RIP, Net Neutrality. But It's Not Over, Yet!

Net Neutrality Repeal Goes Into Effect Today

Cover illustration by Ammy Daroach.

While we're all excited about E3, the repeal of net neutrality goes into effect Monday June 11. Engadget's Mallory Locklear breaks down what happens next. While ISPs may not implement anything immediately, they now have the legal ability "leeway to block, throttle and prioritize websites and content." This would not be the first time ISPs have done this, which is why the Obama Administration reclassified internet service providers as Title II. 

Understanding Title II can be a bit tricky, which is why too many people are ignoring such an important policy.

What is Title II? 

Title II refers to services that carry goods to others. Think about the U.S. Postal Service, railroads and ferries. They carry mail and deliver on behalf of businesses and individuals. They transport (or carry) for the common people. It's where the term "common carrier"originated from. This also means that the service provider or carrier, must charge everyone the same price for the same service.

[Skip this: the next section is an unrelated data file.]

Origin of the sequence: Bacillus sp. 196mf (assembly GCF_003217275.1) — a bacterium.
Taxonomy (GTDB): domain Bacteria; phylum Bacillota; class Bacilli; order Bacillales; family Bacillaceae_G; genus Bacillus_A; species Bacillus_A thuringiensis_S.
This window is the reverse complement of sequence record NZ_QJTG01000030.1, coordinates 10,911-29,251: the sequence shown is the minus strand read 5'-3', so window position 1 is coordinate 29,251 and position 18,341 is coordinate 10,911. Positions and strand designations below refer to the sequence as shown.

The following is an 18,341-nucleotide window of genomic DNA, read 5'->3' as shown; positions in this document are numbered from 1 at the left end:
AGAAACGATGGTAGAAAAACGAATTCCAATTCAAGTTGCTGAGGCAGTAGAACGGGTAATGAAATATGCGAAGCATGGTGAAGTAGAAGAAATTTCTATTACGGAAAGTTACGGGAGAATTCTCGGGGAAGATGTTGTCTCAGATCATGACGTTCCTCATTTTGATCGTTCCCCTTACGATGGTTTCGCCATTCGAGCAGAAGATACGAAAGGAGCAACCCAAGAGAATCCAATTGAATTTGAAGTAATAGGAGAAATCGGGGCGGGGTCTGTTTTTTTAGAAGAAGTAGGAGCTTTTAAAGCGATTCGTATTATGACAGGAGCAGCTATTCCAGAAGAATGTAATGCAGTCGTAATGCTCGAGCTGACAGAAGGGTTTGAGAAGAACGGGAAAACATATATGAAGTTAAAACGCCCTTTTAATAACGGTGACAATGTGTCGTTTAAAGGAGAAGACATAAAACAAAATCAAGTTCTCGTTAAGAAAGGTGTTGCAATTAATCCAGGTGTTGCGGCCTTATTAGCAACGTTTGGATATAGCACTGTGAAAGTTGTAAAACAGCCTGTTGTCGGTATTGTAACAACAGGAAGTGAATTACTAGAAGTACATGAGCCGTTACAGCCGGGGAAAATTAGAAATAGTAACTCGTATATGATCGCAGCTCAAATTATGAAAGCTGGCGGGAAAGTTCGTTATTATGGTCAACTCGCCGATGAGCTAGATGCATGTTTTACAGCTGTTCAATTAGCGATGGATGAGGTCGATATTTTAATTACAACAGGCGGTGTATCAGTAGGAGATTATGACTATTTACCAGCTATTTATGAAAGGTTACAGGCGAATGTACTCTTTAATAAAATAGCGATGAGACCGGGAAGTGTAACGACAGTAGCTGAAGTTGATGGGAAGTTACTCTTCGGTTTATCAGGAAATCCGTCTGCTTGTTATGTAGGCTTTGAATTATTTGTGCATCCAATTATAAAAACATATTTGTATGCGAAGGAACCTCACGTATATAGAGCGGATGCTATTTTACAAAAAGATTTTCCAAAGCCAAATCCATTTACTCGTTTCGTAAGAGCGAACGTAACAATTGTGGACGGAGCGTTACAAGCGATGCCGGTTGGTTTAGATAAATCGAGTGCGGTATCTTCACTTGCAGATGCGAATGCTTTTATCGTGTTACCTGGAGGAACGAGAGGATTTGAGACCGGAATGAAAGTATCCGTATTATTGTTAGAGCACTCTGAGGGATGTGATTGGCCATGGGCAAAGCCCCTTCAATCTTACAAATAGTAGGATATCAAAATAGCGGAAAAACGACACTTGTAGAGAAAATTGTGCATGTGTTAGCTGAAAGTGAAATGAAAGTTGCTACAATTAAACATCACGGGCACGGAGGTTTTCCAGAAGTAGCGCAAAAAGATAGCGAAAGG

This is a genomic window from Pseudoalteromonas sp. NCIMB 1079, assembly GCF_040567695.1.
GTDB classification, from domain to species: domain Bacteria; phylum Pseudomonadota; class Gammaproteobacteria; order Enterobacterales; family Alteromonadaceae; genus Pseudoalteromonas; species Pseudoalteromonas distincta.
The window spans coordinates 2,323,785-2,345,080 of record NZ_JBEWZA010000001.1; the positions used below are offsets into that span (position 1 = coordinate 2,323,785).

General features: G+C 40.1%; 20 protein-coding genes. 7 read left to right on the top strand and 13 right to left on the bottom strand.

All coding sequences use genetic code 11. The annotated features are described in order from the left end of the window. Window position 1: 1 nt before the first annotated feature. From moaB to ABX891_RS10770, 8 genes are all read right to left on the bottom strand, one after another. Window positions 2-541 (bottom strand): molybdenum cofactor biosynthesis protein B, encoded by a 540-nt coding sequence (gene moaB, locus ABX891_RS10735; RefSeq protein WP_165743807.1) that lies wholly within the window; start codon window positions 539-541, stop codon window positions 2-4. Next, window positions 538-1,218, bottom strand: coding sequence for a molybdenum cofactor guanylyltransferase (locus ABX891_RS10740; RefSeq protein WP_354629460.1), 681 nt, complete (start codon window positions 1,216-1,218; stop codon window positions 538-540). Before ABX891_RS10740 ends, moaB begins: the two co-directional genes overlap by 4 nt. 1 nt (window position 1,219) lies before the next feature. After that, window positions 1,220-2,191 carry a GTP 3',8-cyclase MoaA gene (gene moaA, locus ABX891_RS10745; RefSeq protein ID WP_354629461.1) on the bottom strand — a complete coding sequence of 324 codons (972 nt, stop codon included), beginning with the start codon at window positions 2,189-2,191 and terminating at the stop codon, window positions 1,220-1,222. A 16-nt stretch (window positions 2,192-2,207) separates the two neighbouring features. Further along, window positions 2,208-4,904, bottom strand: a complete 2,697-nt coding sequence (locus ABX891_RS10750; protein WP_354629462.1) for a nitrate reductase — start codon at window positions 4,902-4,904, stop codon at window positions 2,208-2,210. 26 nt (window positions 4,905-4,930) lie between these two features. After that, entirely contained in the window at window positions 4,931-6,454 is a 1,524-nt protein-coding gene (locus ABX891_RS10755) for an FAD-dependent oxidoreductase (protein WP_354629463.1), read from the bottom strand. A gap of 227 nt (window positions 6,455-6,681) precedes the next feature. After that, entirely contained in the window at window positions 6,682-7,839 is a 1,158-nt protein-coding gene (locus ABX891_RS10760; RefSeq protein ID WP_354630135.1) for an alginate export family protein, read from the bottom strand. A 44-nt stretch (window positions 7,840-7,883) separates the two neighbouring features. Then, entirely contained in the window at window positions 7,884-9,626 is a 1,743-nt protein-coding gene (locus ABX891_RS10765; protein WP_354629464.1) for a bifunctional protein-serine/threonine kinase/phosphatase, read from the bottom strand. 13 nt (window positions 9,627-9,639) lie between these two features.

The internet, like mail carriers, has evolved into a service that carries common information and should be regulated as such. Just as mail services deliver packages on behalf of businesses and individuals, schools now deliver education online, people pay bills online, sign up for various services online, make reservations, and communicate with loved ones online. Reclassifying internet service providers to Title I services would mean that ISPs could prioritize which websites people can visit and for how much. 

Although net neutrality officially ends today, the battle is still pressing on. The House of Representatives is still preparing to vote to reinstate net neutrality. You can help by contacting your representatives--either tweet them or call them or both! Let them know where you stand.

Let us know in the comments where you stand and if you've talked to your representatives.